Gabriela Poremba runs around the makeshift balance beam with classmates Joey Aaron (left) and Clayton Cannon (right).

Kids running, making mud pies, catching insects—it’s not a lost art at Boulevard Elementary School.

Last week, kindergarten students in the school’s early childhood outdoor education program did all that and more in and around the cabin located near the wooded area behind the elementary school.

The program, now in its second year, aims to give young students, who are inherently curious, the opportunities to explore nature and discover what interests them as part of class during a regular school day.

Teacher Cari Richards started with the program last year with preschool students, and she moved up with them this year to teach kindergarten. Over the two years, she said she has seen their interests—and muscles—grow exponentially.

“They’re being introduced to bugs. They’re exploring. Their gross motor skills have developed so well so quickly out here just from climbing and digging. They’re using regular metal garden tools their size. They’re jumping. They’re running. Their muscles are growing,” said Richards.

During class last week, the students trekked from the elementary school to the cabin where they filed in and sat on tree stumps in the one-room schoolhouse-style cabin. The students were assigned stations outside the cabin and rotated through them.

One station was the “mud kitchen” where the students made mud pies and “cooked” them on the play stove. Another station, a music station, gave students the opportunity to take tools from a tub and make music on metal objects that were set up around the cabin. Students at another station wrote and drew on chalkboards that lined the edge of the woods. Students in another station climbed in and through trees, while students at another station ran and jumped along balance beams.

A pond also is behind the cabin where the students explore and learn about different wildlife that’s attracted to water.

According to Richards, the students spend approximately two to two-and-a-half hours outdoors daily. The rest of the day is spent in a classroom setting where the students learn in a more traditional sense.

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The program is optional and open to preschool and kindergarten students. As word gets out that the program is available, Richards said the interest is growing. This year, she had four additional students join the class for a total of 19 students. The preschool class consists of 12 students.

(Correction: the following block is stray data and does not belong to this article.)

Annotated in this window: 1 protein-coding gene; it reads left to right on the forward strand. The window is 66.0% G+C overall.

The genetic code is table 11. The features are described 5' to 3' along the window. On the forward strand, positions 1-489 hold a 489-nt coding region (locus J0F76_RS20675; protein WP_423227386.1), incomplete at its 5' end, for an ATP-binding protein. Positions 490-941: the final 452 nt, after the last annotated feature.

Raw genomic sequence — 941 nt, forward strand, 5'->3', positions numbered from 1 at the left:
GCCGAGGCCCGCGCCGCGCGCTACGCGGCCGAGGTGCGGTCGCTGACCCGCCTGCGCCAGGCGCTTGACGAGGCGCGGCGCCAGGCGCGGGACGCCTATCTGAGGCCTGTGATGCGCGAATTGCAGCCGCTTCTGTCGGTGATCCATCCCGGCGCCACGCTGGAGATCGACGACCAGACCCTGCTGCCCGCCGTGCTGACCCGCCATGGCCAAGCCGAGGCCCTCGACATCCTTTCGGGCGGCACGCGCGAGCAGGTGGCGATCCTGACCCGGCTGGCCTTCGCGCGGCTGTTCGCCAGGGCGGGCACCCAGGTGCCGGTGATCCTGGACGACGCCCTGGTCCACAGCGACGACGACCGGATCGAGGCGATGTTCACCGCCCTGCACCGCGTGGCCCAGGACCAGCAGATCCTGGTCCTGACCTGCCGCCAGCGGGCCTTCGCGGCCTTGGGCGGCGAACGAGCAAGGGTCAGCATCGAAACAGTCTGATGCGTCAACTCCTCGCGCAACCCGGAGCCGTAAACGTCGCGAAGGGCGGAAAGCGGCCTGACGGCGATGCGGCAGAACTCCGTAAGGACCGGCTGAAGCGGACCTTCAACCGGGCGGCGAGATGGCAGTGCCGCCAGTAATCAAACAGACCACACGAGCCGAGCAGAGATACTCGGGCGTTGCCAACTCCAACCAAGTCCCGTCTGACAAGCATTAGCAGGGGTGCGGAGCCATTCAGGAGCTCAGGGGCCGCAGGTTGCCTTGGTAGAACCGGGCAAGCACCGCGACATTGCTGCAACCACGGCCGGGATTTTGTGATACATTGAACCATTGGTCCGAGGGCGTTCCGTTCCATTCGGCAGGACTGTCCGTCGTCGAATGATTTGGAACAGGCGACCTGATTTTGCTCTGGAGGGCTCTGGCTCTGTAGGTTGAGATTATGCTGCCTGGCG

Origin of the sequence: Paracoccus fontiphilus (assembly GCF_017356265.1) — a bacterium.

“Some parents didn’t know enough about it to get their kids involved in it last year, so they jumped in this year. They were like, ‘Wow, that’s awesome. They get to be outside, play with bugs, enjoy nature,’” she said.

Parent Erica Morehead got her son, Kingston Fisher, involved in the program the first year. With all the technology available to kids these days, she said her hope was to foster a love for nature and exploration in her son.

“In my age, I feel like we were more outdoors. Now there are video games, computers, laptops, and all that other stuff that I felt like maybe if I can grasp him here we can do more outdoors and do it better,” she said.

Before Kingston started the program, she said he didn’t want to touch a bug and had no interest in anything slimy. That changed quickly, she said.

“Now he’s like, ‘Look what we got.’ He likes to collect the bugs and bring them and talk about them. And then just to hear them talk about how the clouds are gray and what comes out of them and to understand that at 5, 6 years old is amazing,” she said.

Morehead said she hopes the corporation eventually expands the program beyond kindergarten. In the meantime, though, she said hopes her son carries his love for nature into first grade and beyond.

With a growing early education program at KSC, corporation officials began looking at ways to add diversity to the offerings. It was then when officials began researching forest schools, which have thrived around the world, according to KSC Superintendent Jeff Hauswald. The outdoors, he said, act as a catalyst for learning by helping to make abstract concepts more concrete, which is something that students in early childhood may find more difficult in a conventional classroom.